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Leg fidgeting good for your health according to new research

New research suggests that regular ‘leg fidgeting’ could help combat cardiovascular disease caused by excessive sitting while working from home.

Experts at the University of Gloucestershire found that leg fidgeting could improve the cognitive function of adults who find themselves sitting for extended periods of time and potentially damaging their health.

Two years on from the first Covid lockdown, experts at the university have found that home and office workers are spending increased amounts of time sitting, threatening a rise in cognitive and cardiovascular health problems.

As well as sitting longer for work, travel and TV viewing, growing UK adult inactivity levels and Western diets high in fat and refined sugar are negatively impacting cognitive function and blood pressure. However, the researchers found that many of these health challenges can be moderated by regular activity in the form of ‘fidgeting’ in the form of seated calf-muscle raises.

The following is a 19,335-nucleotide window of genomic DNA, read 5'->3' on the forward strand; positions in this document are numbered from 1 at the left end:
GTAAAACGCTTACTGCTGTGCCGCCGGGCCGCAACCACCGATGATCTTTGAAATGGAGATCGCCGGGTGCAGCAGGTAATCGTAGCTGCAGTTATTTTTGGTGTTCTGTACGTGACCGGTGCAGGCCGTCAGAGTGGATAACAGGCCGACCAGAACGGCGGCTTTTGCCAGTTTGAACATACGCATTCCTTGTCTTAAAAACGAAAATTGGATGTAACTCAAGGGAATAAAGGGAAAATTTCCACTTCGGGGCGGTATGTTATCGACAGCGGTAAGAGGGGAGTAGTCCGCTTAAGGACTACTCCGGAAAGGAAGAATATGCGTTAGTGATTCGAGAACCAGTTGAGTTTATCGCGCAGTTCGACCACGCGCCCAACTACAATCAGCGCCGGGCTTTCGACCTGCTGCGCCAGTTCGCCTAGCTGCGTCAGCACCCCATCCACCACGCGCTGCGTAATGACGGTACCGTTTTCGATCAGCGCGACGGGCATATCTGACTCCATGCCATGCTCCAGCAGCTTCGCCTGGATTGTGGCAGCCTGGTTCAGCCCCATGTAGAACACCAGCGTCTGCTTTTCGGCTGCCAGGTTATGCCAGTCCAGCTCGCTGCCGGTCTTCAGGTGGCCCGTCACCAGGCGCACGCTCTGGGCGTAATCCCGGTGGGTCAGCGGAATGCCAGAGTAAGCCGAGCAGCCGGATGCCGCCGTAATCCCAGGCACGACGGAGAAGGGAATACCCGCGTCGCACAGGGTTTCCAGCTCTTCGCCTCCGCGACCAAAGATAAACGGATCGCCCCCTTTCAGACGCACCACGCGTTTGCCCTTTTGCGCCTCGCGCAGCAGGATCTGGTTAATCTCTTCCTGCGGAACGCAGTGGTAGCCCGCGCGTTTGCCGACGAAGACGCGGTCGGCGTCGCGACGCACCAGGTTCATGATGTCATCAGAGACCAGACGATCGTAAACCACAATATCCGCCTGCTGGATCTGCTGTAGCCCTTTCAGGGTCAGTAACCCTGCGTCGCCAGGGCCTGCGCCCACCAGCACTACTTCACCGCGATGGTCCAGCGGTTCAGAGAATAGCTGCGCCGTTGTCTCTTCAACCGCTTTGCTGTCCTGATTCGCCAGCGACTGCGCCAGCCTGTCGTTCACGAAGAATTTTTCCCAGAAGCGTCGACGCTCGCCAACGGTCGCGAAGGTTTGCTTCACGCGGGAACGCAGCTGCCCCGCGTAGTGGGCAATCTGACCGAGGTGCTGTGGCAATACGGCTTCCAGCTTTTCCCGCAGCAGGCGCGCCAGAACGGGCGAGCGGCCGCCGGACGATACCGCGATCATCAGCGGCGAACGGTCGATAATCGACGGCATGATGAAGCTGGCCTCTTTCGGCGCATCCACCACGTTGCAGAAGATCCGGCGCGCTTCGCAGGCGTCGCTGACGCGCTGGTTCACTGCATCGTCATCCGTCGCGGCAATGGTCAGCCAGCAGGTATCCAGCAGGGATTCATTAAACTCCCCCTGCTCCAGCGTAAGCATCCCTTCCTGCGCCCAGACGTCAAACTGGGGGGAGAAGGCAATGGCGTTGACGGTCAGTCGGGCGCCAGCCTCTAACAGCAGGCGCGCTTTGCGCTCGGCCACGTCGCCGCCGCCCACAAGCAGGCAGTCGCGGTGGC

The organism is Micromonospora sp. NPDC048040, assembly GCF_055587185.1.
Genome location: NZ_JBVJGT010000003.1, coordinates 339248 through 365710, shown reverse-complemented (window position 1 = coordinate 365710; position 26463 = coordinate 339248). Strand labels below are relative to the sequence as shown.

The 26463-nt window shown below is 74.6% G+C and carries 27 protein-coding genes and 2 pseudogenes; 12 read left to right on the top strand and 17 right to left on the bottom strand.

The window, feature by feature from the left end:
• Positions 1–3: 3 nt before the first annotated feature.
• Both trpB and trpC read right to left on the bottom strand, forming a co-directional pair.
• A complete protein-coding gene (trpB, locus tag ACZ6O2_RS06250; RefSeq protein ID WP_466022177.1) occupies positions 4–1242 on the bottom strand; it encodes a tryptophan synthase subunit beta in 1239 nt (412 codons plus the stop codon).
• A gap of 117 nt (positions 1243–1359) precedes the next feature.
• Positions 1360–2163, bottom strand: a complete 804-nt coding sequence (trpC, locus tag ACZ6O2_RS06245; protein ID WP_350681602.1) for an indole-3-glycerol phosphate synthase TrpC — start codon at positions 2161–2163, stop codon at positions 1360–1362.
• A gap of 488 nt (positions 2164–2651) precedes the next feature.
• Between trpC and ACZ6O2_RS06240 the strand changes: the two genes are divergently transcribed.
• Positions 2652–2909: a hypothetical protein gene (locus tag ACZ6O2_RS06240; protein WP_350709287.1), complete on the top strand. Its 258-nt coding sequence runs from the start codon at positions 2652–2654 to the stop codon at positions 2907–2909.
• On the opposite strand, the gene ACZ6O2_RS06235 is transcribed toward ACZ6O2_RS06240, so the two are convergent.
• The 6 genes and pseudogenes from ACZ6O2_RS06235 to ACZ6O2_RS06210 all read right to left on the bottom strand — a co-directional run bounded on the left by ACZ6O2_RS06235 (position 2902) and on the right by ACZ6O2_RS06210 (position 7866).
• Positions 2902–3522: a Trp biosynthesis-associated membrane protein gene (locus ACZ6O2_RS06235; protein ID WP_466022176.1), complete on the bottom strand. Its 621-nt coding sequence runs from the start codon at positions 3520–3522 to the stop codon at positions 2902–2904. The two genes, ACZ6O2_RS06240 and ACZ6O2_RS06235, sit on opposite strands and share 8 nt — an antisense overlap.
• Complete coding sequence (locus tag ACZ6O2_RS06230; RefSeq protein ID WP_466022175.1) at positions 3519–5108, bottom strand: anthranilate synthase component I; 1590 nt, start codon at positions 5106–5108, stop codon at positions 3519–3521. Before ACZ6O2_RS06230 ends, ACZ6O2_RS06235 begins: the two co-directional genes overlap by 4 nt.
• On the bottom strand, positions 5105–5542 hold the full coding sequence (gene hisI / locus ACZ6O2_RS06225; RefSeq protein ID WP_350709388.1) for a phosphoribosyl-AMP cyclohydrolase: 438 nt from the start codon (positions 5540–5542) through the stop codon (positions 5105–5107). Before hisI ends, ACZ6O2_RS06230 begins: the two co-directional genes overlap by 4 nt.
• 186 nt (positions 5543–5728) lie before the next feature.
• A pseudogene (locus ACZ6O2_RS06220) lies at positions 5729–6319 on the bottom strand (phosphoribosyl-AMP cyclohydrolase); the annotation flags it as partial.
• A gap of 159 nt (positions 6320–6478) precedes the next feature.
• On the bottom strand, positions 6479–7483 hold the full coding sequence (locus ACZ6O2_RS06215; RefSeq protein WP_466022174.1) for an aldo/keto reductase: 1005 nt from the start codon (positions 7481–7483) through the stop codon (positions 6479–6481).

Dr Simon Fryer, senior lecturer in sport & exercise physiology at University of Gloucestershire, said:

“The aim of our study was to see if regular leg fidgeting can offset the harm caused by prolonged sitting after eating a typical Western meal. In particular, we wanted to find out whether fidgeting can improve blood flow to the brain and enhance cognition.

“Our ongoing studies in this area show that uninterrupted sitting, even for an hour, can cause cardiovascular dysfunction, particularly in the legs, something which can be prevented by regularly breaking up sitting using simple aerobic activities such as fidgeting, walking or light exercise.”

Dr Fryer presented his new findings at a TEDx event in Cheltenham on 13 May.